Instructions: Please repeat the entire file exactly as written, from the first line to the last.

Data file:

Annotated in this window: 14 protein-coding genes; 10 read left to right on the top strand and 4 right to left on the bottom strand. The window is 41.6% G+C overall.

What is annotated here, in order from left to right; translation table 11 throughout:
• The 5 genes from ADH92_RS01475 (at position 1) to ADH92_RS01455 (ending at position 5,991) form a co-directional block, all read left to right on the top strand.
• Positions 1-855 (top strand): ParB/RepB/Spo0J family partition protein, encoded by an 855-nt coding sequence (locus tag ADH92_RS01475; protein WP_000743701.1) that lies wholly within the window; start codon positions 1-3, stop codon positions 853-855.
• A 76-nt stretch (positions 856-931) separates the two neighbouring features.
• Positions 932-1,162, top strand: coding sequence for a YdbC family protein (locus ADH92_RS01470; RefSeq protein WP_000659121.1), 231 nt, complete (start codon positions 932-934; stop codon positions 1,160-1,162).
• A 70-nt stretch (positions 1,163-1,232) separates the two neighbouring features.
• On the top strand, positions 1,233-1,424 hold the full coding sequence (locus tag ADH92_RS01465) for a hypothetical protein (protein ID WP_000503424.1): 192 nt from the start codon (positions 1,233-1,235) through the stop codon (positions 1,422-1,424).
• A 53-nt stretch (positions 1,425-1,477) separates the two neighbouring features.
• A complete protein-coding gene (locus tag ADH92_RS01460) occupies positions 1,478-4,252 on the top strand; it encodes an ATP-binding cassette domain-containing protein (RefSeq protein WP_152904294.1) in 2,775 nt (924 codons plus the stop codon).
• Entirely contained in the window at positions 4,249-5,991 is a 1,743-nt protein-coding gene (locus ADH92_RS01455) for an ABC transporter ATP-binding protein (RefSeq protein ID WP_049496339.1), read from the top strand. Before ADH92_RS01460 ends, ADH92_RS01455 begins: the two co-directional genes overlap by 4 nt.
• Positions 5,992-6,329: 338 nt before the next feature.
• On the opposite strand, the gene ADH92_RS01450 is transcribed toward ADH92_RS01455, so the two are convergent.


Annotated in this window: 14 protein-coding genes; 10 read left to right on the top strand and 4 right to left on the bottom strand. The window is 41.6% G+C overall.

What is annotated here, in order from left to right; translation table 11 throughout:
• The 5 genes from ADH92_RS01475 (at position 1) to ADH92_RS01455 (ending at position 5,991) form a co-directional block, all read left to right on the top strand.
• Positions 1-855 (top strand): ParB/RepB/Spo0J family partition protein, encoded by an 855-nt coding sequence (locus tag ADH92_RS01475; protein WP_000743701.1) that lies wholly within the window; start codon positions 1-3, stop codon positions 853-855.
• A 76-nt stretch (positions 856-931) separates the two neighbouring features.
• Positions 932-1,162, top strand: coding sequence for a YdbC family protein (locus ADH92_RS01470; RefSeq protein WP_000659121.1), 231 nt, complete (start codon positions 932-934; stop codon positions 1,160-1,162).
• A 70-nt stretch (positions 1,163-1,232) separates the two neighbouring features.
• On the top strand, positions 1,233-1,424 hold the full coding sequence (locus tag ADH92_RS01465) for a hypothetical protein (protein ID WP_000503424.1): 192 nt from the start codon (positions 1,233-1,235) through the stop codon (positions 1,422-1,424).
• A 53-nt stretch (positions 1,425-1,477) separates the two neighbouring features.
• A complete protein-coding gene (locus tag ADH92_RS01460) occupies positions 1,478-4,252 on the top strand; it encodes an ATP-binding cassette domain-containing protein (RefSeq protein WP_152904294.1) in 2,775 nt (924 codons plus the stop codon).
• Entirely contained in the window at positions 4,249-5,991 is a 1,743-nt protein-coding gene (locus ADH92_RS01455) for an ABC transporter ATP-binding protein (RefSeq protein ID WP_049496339.1), read from the top strand. Before ADH92_RS01460 ends, ADH92_RS01455 begins: the two co-directional genes overlap by 4 nt.
• Positions 5,992-6,329: 338 nt before the next feature.
• On the opposite strand, the gene ADH92_RS01450 is transcribed toward ADH92_RS01455, so the two are convergent.